Classic story of Depression-era boxer’s return to glory almost over-cooked
As the tale of an underdog unexpectedly rising to a world championship, the story of Depression-era boxer James J. Braddock is more or less irresistible. Cinderella Man, Ron Howard’s heart-tugging movie about Braddock’s heroics, milks that story shamelessly and, but for the rock-solid presence of Russell Crowe in the title role, might have diluted the thing beyond recognition.
Braddock, a longshoreman from New Jersey with a wife and three kids, had some success as a promising light-heavyweight boxer in the late 1920s. By the early 1930s and the Great Depression, his career was fizzling out, and he was hard-pressed to pay the bills in his family’s greatly reduced circumstances. But in the summer of 1934, he got an unexpected chance for a comeback, and in less than a year he battled his way, against the proverbially overwhelming odds, to the heavyweight championship of the world.
As such, the real-life story sounds readymade for a Hollywood movie, but no one has gotten around to it until now, and even then, Howard and company have not been content to simply tell it like it was. The basic details of the Braddock saga remain more or less intact here, but Howard and his screenwriters (Cliff Hollingsworth and Akiva Goldsman) have seen fit to re-cook the story in several flavors of hopped-up melodrama.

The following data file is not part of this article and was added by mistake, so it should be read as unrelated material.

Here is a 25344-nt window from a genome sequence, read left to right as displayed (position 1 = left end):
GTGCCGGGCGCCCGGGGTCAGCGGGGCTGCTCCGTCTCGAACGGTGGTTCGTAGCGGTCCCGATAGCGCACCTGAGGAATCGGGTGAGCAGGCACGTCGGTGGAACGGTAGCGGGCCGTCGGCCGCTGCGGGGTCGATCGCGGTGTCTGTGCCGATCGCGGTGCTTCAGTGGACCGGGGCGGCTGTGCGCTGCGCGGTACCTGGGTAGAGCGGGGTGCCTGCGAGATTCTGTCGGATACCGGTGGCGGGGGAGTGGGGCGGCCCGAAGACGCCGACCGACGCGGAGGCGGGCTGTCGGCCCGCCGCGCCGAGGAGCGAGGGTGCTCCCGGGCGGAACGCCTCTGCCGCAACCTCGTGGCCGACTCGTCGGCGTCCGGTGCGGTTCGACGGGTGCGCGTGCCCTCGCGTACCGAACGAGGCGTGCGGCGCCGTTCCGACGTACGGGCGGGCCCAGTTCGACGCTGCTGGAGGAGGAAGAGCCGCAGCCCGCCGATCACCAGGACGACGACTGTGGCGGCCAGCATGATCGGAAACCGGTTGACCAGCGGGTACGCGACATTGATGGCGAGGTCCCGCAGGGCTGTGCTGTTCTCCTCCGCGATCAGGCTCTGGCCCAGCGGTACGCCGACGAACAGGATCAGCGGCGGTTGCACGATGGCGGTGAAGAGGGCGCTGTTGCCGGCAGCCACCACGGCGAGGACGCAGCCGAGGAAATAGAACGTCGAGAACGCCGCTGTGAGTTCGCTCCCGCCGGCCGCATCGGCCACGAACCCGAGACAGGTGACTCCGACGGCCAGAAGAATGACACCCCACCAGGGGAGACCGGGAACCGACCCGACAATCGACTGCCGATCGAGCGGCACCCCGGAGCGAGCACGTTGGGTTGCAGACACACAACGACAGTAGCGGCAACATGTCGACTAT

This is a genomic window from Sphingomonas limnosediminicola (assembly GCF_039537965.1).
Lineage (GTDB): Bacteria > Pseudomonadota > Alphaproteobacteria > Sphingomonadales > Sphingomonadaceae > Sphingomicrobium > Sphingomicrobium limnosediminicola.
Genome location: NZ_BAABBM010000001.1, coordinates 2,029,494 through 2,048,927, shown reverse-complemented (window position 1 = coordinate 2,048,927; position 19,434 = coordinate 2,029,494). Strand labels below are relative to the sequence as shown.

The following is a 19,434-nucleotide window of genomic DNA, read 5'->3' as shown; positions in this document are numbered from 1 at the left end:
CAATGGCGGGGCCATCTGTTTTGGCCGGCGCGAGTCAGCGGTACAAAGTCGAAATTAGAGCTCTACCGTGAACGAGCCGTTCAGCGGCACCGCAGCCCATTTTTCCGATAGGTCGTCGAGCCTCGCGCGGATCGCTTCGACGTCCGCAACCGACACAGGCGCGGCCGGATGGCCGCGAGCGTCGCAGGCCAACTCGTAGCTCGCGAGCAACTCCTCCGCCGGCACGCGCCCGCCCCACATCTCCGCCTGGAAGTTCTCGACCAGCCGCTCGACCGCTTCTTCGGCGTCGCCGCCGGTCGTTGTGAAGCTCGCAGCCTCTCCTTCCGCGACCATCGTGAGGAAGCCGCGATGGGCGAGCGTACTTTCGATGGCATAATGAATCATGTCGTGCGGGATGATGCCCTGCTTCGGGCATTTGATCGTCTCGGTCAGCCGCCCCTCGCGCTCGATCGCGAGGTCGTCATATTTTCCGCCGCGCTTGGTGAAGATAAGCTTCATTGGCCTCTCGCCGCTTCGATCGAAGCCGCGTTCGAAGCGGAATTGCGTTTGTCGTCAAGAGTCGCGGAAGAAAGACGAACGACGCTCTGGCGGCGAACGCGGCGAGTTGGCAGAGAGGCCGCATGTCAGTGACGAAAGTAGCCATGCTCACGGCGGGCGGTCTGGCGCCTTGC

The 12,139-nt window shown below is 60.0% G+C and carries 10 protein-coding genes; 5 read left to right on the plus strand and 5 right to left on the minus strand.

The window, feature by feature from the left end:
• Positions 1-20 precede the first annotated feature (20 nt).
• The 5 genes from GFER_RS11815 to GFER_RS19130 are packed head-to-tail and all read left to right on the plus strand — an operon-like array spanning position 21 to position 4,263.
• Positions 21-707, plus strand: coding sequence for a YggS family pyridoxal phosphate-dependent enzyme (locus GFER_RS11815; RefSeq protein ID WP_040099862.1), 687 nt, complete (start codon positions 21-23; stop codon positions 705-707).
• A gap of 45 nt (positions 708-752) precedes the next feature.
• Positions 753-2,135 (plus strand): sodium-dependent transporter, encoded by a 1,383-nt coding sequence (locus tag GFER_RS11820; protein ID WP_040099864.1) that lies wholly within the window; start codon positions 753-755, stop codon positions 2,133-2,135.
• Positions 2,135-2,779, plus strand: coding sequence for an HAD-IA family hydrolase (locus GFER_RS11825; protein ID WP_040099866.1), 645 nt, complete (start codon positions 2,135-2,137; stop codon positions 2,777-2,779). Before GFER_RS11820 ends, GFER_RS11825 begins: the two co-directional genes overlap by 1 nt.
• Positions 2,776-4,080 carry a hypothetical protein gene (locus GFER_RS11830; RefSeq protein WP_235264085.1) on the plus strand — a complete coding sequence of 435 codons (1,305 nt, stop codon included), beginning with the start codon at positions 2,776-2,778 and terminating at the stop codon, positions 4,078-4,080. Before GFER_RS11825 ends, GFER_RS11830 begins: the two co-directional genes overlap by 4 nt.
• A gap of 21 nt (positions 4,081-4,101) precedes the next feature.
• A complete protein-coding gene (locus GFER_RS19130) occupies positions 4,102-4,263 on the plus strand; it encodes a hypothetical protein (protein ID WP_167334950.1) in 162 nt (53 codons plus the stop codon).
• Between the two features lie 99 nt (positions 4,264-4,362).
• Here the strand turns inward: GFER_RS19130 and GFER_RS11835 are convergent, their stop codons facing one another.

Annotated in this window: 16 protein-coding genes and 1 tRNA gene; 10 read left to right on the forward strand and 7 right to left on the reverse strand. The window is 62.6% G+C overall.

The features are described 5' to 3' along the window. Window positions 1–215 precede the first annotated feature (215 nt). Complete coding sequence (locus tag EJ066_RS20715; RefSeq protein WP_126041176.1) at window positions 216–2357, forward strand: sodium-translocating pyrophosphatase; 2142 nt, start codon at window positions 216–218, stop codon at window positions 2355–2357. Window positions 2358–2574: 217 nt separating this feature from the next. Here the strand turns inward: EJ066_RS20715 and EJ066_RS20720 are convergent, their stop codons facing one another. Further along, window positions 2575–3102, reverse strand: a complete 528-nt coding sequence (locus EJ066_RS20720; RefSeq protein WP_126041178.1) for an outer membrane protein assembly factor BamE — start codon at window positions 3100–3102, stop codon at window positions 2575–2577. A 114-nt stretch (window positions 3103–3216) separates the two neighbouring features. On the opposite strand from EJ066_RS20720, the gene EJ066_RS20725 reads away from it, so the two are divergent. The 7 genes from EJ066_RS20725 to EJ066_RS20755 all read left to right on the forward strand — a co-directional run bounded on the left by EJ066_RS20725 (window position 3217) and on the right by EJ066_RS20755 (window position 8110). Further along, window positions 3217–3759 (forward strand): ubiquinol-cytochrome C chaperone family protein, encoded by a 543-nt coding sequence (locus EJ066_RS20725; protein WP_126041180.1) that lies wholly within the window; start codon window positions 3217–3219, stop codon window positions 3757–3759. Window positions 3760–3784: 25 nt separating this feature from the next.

The most conspicuous instances reside in the overplaying of the pre-fight anxieties of Braddock’s wife Mae (Renàe Zellweger) and the dredging up of several kinds of false suspense in the course of Braddock’s championship bout with the heavily favored Max Baer (a hammy Craig Bierko).
Braddock himself seems to have been a good-natured, hard-headed stoic with an astonishing capacity for standing up to fearsome punishments, physical and mental, and always finding a way to battle back. Crowe embodies those qualities admirably while steering clear of glamorization and even throwing in a hint or two of nastiness barely held in check by that quiet good-naturedness.
In the process, Crowe’s smoldering cool seems to modulate the wacky enthusiasm in Paul Giamatti’s portrayal of Joe Gould, Braddock’s long-time manager and loyal friend. Crowe and Giamatti both seem well-cast as real-life foils, but Giamatti’s performance remains partly infected by the film’s melodramatic errancies.
At its best, Cinderella Man is a very good boxing flick, bristling with excellent action sequences. It is also a modestly appealing period piece, particularly with respect to the world of big-time boxing in its most storied era. Howard’s expressed interest in the Great Depression, however, yields somewhat lightweight results onscreen, and never more so than when the period is serving as a pointedly grand backdrop for Braddock’s individual hard work and self-sacrifice.
Zellweger is a little less squinty than usual, but her emotional authority as an actress is focused less on Mae Braddock’s partnership in courage than on an adoration of Braddock/ Crowe. And that is just one more thing that makes Cinderella Man a true story that can’t quite bring itself to become a true picture.